• 10 minutes before a race - 20 pushups to get his blood up.
  • Visualise perfect laps, and perfect race start.

In the kart on the dummy grid

  • Visualise perfect laps until the signal to go. (sometimes 10 minutes of waiting)

That was a system that suited him, but most drivers didn’t bother with it all.

I reckon finding a ritual is probably a good idea, especially with music because that can shut out distractions and evoke an emotional response and wake up the senses.


(Mike Clark) #5

I think you might benefit by adding post session / post day or weekend rituals.
For sessions that don’t end in tragedy I have a normal routine.
Some examples:
(Excluding your debrief)
I eat and drink after a session - gives a chance to digest and stay hydrated.
I take care of my chain after every session. #1 it is probably the most prone to failure system on the kart. #2 That way the lube has a chance to dry and not fling all over the kart as bad. If I need a gearing change I do that first. The dirty gears come off the trailer & go into the parts washer when we get back to the garage.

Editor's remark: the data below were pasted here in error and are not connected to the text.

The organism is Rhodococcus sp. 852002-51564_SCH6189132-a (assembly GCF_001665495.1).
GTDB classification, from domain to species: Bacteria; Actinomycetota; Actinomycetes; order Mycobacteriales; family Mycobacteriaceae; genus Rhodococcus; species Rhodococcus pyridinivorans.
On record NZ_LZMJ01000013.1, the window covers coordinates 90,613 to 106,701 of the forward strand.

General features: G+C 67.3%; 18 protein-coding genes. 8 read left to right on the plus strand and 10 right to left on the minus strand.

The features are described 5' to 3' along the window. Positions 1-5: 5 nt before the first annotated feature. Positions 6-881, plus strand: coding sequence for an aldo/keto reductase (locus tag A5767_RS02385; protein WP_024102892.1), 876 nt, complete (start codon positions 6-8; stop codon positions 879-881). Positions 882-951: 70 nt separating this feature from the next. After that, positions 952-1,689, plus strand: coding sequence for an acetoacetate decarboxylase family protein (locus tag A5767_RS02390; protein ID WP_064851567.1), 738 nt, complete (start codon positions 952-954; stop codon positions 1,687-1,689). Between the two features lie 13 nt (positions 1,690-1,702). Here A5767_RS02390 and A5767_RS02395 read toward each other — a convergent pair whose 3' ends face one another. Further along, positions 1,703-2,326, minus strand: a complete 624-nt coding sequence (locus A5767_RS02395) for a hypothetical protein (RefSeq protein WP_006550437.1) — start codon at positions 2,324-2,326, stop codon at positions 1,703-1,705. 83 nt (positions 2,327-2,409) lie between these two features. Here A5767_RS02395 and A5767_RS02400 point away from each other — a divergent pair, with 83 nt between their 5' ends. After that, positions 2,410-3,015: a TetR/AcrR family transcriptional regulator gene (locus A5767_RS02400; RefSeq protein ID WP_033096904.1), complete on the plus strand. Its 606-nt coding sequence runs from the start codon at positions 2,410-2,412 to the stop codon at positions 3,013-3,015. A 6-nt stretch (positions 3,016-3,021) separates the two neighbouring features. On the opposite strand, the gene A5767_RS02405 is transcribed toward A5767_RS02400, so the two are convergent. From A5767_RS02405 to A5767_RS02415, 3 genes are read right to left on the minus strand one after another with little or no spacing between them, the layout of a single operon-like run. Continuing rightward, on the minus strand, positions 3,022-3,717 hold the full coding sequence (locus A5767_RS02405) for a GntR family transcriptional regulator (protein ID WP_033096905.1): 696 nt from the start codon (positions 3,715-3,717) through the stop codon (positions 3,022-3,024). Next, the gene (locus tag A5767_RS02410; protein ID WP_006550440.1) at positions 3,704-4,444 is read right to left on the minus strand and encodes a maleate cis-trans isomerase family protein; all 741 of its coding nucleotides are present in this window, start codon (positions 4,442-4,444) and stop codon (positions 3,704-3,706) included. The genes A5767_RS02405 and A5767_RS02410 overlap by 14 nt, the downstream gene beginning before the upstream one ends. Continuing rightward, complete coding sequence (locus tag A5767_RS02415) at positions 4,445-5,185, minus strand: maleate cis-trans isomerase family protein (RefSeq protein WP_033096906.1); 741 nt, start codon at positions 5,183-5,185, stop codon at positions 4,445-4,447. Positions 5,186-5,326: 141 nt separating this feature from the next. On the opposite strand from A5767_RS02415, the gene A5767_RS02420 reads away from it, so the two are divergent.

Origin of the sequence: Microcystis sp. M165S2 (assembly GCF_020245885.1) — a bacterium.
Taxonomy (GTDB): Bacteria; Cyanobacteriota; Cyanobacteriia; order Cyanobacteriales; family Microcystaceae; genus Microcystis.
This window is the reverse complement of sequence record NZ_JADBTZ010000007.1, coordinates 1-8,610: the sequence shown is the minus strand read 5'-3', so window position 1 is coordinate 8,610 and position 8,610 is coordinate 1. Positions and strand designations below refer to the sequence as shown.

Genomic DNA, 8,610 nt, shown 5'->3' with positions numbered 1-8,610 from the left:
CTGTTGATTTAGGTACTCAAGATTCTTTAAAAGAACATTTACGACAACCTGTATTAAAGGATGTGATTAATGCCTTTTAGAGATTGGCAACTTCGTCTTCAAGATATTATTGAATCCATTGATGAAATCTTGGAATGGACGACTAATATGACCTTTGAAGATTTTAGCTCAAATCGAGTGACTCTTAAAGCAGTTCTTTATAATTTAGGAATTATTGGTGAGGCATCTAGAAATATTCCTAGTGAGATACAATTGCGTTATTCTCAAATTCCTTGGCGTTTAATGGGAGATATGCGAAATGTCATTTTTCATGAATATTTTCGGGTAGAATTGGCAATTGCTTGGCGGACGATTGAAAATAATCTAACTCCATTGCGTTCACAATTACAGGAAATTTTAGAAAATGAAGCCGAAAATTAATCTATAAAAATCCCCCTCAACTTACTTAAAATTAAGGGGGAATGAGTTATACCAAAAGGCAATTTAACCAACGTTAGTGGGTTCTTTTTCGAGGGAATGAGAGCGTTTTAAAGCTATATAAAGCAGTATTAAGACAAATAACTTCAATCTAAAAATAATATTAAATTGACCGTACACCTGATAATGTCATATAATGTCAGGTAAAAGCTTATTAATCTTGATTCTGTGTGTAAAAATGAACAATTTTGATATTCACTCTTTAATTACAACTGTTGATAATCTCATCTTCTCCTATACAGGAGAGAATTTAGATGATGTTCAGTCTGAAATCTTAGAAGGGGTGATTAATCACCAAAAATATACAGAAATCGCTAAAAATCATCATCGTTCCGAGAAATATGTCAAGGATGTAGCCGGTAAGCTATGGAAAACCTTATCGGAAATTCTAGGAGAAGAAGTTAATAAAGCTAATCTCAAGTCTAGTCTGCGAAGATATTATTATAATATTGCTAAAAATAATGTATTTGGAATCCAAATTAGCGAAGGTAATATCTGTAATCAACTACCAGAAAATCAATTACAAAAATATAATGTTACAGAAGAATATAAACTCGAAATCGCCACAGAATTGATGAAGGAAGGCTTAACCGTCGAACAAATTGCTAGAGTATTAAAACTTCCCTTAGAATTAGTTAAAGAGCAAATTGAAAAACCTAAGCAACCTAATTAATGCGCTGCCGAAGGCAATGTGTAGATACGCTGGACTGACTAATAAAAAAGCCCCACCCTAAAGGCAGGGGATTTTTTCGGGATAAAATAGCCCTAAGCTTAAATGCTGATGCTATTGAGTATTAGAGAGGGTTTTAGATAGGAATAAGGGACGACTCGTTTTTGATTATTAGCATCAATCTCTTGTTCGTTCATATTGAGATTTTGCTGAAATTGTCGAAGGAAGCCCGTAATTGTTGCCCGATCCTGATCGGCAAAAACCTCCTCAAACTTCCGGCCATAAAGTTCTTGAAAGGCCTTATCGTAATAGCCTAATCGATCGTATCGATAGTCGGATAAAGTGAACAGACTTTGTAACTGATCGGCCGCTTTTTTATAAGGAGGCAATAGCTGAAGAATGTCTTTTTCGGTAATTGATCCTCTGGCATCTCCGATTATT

I have a systematic approach to check the steering system or rear or any system on a kart. On the steering I check for looseness, missing safety clips, bent tie rods etc. I am also always touching everything. So it is visual and tactile. I suggest going from steering shaft to wheel (or wheel to shaft) on one side then do it on the other side or check items symmetrically both Inner tie rod, bolt & rod end, then outer, then kinpins, spindles, etc. If I can’t check a system between a heat it doesn’t bother me because I am checking so often and systematically it is overkill. I find it helps me decide how to prioritize work back at the garage.